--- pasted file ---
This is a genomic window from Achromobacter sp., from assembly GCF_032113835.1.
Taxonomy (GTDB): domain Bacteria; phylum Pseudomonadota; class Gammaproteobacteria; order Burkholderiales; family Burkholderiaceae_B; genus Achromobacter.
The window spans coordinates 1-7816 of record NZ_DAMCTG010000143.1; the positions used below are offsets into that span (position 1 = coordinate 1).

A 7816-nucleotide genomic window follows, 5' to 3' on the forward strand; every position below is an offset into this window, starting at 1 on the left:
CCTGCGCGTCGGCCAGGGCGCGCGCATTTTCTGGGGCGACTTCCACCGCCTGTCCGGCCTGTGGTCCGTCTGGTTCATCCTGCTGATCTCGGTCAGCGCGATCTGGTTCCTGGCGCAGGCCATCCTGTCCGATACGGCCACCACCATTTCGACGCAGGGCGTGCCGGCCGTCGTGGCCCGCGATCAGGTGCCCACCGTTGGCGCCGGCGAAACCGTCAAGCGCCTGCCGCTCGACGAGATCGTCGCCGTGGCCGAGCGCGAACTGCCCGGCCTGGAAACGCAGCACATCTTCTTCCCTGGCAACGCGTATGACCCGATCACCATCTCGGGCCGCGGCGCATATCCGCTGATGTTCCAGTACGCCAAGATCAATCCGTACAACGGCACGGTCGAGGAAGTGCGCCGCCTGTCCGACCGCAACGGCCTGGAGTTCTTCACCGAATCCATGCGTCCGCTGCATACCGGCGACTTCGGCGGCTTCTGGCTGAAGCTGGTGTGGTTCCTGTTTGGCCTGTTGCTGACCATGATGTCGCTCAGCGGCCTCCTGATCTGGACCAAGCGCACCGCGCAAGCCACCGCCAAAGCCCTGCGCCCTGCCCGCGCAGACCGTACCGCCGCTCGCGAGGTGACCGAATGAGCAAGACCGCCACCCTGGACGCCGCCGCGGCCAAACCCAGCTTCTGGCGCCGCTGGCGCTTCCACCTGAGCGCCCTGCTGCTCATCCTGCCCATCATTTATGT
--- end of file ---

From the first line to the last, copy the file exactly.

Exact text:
This is a genomic window from Achromobacter sp., from assembly GCF_032113835.1.
Taxonomy (GTDB): domain Bacteria; phylum Pseudomonadota; class Gammaproteobacteria; order Burkholderiales; family Burkholderiaceae_B; genus Achromobacter.
The window spans coordinates 1-7816 of record NZ_DAMCTG010000143.1; the positions used below are offsets into that span (position 1 = coordinate 1).

A 7816-nucleotide genomic window follows, 5' to 3' on the forward strand; every position below is an offset into this window, starting at 1 on the left:
CCTGCGCGTCGGCCAGGGCGCGCGCATTTTCTGGGGCGACTTCCACCGCCTGTCCGGCCTGTGGTCCGTCTGGTTCATCCTGCTGATCTCGGTCAGCGCGATCTGGTTCCTGGCGCAGGCCATCCTGTCCGATACGGCCACCACCATTTCGACGCAGGGCGTGCCGGCCGTCGTGGCCCGCGATCAGGTGCCCACCGTTGGCGCCGGCGAAACCGTCAAGCGCCTGCCGCTCGACGAGATCGTCGCCGTGGCCGAGCGCGAACTGCCCGGCCTGGAAACGCAGCACATCTTCTTCCCTGGCAACGCGTATGACCCGATCACCATCTCGGGCCGCGGCGCATATCCGCTGATGTTCCAGTACGCCAAGATCAATCCGTACAACGGCACGGTCGAGGAAGTGCGCCGCCTGTCCGACCGCAACGGCCTGGAGTTCTTCACCGAATCCATGCGTCCGCTGCATACCGGCGACTTCGGCGGCTTCTGGCTGAAGCTGGTGTGGTTCCTGTTTGGCCTGTTGCTGACCATGATGTCGCTCAGCGGCCTCCTGATCTGGACCAAGCGCACCGCGCAAGCCACCGCCAAAGCCCTGCGCCCTGCCCGCGCAGACCGTACCGCCGCTCGCGAGGTGACCGAATGAGCAAGACCGCCACCCTGGACGCCGCCGCGGCCAAACCCAGCTTCTGGCGCCGCTGGCGCTTCCACCTGAGCGCCCTGCTGCTCATCCTGCCCATCATTTATGT